I have a couple of athletes who, for whatever reason, will not wear a heart rate monitor. For some athletes I think this is fine- if an athlete is experienced and has a deep background and has a good sense of feel/pace, it can work (I've seen it work!). I've also seen that the reason some athletes don't like to wear HR monitors is that they don't like the high numbers they see and they really don't want to slow down so they would rather bury their heads in the sand and pretend that they are going easy when really their HR is 170 (I am familiar with this pattern b/c I spent all of 2013 training this way). With new athletes I think it's super important to use HR b/c a new athlete goes running and thinks she's going "easy" then my eyes pop out of my head when I see the file because HR is so high... So I often find that writing a run session for an athlete using the word "easy" doesn't always work. And I understand this because it doesn't even always work for me (and I'd like to think I would know 'easy' but I swear without a HR leash that 'easy' is often at least 'moderate' and sometimes bordering on 'hard'.)
So for my athletes who won't use HR, I've changed the wording for the aerobic sessions I prescribe. Sometimes I write "perceived effort 3/10"... or "You should feel like you did nothing when you finish this"... or "Run a pace that is so slow you'd be embarrassed if someone you knew saw you!" I actually had an athlete tell me the other day that she needed me to give her permission to run slowly... I hadn't really thought of that but yes, at times when you're just running base type aerobic effort, slow is fine. Preferred, actually! I mean, it's fine to go a little quicker on aerobic days if HR is also low... but if you're supposed to be running easy and you swear it's easy but your HR is 170, it's not actually easy. And if you're not wearing a HR monitor so you don't know your HR is 170, it's still 170, which is still not actually easy. Sorry. :/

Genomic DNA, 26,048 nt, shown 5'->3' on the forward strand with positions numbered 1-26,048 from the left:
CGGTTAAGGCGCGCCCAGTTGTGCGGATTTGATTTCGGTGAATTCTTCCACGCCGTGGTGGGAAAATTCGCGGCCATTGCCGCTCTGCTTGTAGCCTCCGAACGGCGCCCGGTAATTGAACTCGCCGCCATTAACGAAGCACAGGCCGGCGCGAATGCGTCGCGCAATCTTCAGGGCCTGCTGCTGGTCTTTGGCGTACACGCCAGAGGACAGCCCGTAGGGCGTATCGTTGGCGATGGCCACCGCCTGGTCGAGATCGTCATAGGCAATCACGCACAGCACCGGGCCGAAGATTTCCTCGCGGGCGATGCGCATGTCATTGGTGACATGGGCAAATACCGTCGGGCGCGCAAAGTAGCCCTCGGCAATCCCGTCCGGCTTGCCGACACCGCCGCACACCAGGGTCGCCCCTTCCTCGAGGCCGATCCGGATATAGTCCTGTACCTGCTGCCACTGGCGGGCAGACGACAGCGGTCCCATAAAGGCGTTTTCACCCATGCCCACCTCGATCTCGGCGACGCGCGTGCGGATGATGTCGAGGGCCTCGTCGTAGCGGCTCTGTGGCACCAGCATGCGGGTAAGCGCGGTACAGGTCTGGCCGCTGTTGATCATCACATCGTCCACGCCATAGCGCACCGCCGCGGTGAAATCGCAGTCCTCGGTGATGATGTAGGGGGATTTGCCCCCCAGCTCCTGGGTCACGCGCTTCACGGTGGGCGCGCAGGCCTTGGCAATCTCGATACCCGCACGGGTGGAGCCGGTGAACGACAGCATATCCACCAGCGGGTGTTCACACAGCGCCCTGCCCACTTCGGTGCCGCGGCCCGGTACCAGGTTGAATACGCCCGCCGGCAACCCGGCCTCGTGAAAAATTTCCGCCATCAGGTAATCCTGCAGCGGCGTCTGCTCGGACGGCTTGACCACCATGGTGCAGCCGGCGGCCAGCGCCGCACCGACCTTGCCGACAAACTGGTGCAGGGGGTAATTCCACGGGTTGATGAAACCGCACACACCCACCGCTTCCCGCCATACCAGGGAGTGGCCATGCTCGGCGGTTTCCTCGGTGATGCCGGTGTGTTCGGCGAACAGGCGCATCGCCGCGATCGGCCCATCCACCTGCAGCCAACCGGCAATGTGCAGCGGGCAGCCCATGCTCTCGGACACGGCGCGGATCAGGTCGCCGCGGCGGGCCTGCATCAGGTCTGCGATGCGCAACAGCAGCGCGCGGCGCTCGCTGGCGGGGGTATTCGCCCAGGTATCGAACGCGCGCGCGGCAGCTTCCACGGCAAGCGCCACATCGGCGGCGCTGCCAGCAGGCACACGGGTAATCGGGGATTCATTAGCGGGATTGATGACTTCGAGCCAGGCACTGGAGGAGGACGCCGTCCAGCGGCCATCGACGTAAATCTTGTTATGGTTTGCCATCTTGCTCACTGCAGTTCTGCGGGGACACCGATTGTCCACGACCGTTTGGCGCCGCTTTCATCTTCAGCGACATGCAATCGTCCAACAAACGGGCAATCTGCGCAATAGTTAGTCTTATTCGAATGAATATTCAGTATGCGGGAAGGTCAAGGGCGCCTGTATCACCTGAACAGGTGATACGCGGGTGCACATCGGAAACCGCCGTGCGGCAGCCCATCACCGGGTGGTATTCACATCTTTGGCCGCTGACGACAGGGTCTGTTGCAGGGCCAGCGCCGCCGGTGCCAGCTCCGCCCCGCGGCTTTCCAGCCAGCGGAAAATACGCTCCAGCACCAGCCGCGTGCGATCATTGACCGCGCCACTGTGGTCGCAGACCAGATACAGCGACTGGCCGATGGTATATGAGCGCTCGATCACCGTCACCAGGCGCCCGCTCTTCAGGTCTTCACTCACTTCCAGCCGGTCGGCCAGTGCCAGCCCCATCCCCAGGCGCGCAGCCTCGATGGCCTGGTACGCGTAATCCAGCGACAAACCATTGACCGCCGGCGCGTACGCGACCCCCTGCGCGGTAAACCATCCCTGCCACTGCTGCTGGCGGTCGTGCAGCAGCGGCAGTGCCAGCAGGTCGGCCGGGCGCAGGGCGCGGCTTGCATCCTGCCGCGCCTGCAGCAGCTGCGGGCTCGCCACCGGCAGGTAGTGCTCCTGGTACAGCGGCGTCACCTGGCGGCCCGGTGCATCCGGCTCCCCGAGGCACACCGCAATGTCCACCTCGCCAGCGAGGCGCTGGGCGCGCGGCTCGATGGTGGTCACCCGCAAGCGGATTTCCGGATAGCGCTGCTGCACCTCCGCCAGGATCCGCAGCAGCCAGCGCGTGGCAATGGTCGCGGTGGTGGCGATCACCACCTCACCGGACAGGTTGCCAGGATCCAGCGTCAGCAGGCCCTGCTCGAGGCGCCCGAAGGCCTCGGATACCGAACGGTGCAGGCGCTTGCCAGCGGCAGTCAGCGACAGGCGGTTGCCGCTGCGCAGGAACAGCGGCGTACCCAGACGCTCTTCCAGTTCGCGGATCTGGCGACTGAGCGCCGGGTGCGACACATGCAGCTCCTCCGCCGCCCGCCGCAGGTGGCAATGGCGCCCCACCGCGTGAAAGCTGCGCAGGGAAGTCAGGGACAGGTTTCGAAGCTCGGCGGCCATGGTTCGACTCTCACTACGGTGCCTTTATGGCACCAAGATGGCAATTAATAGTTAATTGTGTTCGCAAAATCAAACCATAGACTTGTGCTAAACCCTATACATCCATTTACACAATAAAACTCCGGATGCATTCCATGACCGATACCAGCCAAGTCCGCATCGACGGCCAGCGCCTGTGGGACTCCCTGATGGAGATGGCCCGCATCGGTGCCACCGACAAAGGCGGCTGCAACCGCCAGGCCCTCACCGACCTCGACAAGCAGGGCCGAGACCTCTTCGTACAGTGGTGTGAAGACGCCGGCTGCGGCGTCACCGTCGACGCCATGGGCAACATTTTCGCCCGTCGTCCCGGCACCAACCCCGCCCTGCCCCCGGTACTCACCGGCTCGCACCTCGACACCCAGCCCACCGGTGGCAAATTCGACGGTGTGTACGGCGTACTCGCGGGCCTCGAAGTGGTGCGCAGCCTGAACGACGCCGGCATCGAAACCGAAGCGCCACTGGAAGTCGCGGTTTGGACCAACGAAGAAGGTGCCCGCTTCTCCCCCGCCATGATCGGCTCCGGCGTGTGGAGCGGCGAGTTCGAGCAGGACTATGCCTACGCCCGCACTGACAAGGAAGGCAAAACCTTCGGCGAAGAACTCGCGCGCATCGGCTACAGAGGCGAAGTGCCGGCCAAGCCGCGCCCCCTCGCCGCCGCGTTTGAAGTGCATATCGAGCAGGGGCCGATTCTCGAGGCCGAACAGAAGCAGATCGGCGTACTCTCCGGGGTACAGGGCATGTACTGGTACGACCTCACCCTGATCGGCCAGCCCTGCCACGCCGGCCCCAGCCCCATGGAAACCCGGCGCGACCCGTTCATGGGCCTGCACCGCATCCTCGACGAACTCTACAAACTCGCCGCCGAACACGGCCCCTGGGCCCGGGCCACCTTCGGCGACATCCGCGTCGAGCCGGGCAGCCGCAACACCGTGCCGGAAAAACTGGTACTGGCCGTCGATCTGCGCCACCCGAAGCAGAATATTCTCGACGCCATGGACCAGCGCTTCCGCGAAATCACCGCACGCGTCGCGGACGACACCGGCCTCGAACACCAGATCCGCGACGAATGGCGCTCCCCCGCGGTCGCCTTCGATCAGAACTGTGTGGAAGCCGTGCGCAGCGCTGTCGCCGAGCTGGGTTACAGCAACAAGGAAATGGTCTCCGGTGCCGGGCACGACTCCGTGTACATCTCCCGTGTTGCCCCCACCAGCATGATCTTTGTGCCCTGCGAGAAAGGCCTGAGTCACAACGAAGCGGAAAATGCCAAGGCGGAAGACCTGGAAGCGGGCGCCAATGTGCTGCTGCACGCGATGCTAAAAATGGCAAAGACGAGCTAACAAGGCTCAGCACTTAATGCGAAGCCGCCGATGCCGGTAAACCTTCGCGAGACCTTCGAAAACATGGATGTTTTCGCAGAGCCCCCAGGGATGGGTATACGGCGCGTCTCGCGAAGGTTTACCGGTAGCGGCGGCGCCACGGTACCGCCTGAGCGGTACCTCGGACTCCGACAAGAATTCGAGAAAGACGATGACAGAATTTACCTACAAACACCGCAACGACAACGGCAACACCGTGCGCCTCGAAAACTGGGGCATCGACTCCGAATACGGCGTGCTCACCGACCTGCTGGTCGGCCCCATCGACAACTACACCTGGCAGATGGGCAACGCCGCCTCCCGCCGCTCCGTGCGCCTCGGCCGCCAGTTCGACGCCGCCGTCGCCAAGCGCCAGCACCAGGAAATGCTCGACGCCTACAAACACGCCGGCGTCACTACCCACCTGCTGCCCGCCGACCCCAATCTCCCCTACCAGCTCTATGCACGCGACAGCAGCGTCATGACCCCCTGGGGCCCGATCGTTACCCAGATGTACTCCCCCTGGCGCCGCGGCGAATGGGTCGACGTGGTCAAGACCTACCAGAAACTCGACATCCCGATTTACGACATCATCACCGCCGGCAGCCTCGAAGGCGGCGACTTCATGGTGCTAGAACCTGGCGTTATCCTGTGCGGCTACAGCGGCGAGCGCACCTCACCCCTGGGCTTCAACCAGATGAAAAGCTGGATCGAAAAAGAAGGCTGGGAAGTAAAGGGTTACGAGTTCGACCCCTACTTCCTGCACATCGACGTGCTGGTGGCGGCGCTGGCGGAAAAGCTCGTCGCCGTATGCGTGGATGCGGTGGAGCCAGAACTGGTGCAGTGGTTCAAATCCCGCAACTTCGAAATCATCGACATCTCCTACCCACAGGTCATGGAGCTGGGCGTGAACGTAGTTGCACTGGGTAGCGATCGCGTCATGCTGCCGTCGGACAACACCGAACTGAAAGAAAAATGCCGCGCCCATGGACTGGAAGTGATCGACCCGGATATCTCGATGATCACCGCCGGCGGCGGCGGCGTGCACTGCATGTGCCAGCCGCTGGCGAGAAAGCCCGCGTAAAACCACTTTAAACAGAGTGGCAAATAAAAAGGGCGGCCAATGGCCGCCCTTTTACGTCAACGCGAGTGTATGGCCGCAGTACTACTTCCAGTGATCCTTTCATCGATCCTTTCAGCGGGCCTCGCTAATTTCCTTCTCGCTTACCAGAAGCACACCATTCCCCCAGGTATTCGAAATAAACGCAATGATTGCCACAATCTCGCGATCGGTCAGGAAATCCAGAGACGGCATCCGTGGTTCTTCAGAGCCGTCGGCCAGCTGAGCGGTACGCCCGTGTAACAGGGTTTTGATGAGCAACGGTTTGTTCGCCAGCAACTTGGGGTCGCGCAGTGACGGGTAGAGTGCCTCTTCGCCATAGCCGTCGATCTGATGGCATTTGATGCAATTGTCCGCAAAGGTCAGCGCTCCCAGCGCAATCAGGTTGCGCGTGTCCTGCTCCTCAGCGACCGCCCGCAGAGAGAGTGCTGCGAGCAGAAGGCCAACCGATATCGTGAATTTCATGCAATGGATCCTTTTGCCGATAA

My dilemma today was that I couldn't find a screwdriver small enough to get at my HR monitor battery compartment to change the battery. So I was faced with a long run on a hilly route on a sunny afternoon with no HR leash. In the past this has always been a recipe for at least moderate effort, generally turning to hard. I ran progression on Sunday and hard on Tuesday so today I wanted long and (truly) easy miles. I went with my own 'embarrassingly slow' instructions and made sure that at all times I was truly holding back. I think it worked, though I can't say I felt like I'd done nothing when I finished. To be fair, I ran 10 miles which is my longest run in months(!) plus the 2 mile morning dog jog made it 12 miles on the day so I think it's ok that I felt some fatigue in my legs. My hip was perfect when I started my long run but ~4 miles into it I could feel it starting to get pissy and right now it's back to the familiar irritation it has been at for the last few months. I find it interesting I can run 4 miles hard straight up and downhill with zero pain but 4 miles easy on shallower hills pissed it off? It's not that bad- not any worse than it was last week, but just a bit on the disappointing side with that because it was actually feeling 100% perfect there for a few days and I thought maybe I was all better. Not yet.
I am stoked though to get that longish run in and hope to be able to keep those up every week!
Anyway, earlier today Shakira was like COME ON DOG GET UP AND PLAY WITH ME...